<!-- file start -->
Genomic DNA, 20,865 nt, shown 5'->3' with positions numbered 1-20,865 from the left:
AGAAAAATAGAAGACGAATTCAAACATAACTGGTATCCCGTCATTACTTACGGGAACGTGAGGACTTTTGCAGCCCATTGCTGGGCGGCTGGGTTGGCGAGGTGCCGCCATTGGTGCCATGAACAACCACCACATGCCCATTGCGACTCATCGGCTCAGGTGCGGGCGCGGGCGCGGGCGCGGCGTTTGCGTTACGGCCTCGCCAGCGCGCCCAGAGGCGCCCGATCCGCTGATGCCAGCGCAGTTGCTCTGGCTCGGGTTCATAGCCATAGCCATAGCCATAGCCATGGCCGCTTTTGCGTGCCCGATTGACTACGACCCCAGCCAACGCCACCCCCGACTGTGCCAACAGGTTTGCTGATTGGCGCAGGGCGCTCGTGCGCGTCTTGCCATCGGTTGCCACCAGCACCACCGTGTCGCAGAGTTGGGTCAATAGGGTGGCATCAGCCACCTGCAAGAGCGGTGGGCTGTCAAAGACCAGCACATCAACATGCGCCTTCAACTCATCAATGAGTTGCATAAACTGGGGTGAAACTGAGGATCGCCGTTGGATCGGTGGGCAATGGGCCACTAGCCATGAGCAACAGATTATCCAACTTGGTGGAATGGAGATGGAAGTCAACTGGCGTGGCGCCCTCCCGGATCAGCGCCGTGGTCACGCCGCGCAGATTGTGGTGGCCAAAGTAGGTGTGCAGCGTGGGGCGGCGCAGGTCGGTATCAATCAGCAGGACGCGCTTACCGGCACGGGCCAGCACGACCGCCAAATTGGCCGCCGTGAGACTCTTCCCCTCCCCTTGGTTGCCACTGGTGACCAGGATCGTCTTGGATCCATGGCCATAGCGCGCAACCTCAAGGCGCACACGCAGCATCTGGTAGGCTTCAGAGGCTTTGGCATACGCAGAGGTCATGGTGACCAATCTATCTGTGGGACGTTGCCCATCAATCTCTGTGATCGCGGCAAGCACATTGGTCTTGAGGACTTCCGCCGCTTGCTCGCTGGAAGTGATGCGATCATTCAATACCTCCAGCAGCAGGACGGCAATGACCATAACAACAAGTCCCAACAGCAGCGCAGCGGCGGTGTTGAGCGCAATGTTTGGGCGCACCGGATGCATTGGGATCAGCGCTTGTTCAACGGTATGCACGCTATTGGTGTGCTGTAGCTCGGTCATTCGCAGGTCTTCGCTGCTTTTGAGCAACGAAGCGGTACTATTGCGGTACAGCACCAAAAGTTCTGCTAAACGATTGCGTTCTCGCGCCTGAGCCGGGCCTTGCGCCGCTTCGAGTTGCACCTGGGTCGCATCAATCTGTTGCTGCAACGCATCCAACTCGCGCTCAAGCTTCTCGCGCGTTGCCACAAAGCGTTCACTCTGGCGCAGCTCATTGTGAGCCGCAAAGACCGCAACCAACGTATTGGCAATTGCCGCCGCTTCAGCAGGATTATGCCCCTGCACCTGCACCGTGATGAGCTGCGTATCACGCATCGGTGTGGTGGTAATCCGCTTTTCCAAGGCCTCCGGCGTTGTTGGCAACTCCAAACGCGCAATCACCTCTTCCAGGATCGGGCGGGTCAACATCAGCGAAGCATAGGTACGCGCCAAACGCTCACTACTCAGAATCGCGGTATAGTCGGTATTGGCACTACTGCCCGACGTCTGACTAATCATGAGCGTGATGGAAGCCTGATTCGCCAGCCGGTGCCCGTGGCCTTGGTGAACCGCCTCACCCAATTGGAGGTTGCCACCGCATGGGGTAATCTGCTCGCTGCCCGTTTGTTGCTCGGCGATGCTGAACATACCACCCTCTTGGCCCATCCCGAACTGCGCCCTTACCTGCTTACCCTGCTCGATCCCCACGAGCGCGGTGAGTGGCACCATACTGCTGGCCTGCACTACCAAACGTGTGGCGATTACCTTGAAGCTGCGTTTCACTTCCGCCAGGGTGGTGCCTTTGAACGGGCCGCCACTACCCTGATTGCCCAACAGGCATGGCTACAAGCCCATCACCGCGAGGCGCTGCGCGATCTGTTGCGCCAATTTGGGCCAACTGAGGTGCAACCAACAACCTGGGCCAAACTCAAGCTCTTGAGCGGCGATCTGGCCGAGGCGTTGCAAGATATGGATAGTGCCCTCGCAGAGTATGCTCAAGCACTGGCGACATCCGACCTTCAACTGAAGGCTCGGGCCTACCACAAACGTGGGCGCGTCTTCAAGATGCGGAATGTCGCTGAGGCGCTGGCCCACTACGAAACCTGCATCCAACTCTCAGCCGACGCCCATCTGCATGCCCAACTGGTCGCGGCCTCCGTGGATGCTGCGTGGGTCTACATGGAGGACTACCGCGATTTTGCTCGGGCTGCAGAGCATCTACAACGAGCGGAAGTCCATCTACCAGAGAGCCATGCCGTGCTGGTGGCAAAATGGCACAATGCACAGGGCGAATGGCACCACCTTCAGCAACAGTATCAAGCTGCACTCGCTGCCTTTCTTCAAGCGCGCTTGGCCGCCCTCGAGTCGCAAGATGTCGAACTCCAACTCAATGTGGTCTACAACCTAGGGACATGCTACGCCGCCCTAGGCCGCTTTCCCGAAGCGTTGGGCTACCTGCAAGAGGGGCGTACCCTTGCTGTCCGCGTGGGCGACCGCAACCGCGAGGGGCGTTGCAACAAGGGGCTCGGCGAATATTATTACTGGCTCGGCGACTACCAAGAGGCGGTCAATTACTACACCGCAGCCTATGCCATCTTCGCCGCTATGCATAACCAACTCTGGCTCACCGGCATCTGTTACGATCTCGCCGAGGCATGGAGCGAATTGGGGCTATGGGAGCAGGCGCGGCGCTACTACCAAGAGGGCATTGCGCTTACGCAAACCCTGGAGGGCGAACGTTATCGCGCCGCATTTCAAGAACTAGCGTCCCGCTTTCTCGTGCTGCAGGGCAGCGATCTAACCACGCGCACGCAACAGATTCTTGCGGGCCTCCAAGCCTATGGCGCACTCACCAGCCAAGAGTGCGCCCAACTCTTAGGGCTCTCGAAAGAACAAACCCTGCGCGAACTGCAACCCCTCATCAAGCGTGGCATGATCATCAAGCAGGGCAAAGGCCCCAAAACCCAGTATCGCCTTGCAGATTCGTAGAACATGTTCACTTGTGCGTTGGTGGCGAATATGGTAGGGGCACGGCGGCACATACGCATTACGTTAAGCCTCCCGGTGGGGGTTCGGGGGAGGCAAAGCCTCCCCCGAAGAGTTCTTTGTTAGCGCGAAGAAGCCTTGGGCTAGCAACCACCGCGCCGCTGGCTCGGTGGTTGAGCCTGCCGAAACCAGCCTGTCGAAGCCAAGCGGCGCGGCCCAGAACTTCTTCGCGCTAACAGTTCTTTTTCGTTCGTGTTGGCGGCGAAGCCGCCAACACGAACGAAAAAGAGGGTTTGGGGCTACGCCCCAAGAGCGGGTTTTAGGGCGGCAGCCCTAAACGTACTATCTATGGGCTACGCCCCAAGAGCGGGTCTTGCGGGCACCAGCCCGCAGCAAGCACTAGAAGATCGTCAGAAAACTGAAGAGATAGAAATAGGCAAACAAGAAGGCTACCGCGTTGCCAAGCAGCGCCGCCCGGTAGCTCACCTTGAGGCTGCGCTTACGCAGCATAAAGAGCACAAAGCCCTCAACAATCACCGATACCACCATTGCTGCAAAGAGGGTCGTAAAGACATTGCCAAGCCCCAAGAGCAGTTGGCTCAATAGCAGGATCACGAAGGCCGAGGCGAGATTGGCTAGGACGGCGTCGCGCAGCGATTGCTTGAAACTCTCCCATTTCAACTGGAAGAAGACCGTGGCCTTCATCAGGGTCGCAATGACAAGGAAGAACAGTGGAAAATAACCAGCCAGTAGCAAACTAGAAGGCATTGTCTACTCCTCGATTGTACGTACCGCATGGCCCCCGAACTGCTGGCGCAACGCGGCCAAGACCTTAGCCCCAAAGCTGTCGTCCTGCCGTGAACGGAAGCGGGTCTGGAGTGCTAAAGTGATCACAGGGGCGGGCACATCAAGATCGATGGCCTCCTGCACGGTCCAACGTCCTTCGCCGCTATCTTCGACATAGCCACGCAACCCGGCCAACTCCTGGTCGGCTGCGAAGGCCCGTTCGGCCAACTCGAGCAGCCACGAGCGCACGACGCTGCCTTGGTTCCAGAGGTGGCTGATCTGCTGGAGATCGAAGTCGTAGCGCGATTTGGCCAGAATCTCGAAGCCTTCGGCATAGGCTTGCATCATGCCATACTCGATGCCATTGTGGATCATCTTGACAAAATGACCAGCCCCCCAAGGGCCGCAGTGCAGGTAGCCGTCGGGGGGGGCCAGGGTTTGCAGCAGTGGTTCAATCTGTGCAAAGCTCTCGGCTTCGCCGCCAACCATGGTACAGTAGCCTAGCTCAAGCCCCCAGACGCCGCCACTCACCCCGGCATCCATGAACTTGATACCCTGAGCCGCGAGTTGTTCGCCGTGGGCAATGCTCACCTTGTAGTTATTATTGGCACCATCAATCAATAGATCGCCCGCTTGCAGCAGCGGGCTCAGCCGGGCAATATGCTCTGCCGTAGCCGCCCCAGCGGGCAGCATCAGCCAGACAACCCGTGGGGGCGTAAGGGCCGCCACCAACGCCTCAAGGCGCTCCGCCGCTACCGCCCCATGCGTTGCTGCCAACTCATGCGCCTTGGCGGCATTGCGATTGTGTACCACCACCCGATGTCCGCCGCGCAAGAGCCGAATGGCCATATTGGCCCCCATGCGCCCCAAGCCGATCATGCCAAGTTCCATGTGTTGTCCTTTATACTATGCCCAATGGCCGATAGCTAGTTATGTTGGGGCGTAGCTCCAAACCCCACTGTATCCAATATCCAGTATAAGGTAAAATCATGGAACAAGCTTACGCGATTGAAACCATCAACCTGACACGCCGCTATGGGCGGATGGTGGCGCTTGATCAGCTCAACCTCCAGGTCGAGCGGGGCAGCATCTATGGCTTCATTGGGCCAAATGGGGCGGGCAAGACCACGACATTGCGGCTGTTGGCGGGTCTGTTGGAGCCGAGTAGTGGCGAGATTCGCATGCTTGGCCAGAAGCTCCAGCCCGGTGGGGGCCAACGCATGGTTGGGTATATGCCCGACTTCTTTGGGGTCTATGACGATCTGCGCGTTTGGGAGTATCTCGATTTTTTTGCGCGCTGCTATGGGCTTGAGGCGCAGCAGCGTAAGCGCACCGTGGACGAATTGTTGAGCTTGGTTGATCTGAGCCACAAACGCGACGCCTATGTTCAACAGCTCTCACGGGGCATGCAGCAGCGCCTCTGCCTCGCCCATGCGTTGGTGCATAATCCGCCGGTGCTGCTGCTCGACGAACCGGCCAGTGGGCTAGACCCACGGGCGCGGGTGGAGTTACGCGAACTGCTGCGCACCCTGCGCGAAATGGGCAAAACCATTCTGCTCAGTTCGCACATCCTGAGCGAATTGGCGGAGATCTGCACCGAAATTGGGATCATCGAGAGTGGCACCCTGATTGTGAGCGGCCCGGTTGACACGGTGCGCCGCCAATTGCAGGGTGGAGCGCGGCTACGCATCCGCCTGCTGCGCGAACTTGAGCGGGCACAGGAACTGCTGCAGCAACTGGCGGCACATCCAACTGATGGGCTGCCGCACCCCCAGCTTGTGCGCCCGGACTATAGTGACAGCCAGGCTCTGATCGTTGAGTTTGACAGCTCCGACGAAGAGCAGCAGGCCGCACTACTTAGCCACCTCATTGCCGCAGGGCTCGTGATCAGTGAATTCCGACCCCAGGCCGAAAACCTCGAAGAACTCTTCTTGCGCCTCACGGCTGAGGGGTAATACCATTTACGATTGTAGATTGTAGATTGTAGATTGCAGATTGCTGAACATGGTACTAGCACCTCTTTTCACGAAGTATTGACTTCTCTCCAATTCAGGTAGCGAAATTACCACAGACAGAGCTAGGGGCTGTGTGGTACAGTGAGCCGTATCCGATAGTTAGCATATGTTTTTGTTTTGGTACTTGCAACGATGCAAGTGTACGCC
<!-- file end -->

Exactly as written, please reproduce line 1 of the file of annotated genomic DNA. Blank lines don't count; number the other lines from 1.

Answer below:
Genomic DNA, 20,865 nt, shown 5'->3' with positions numbered 1-20,865 from the left: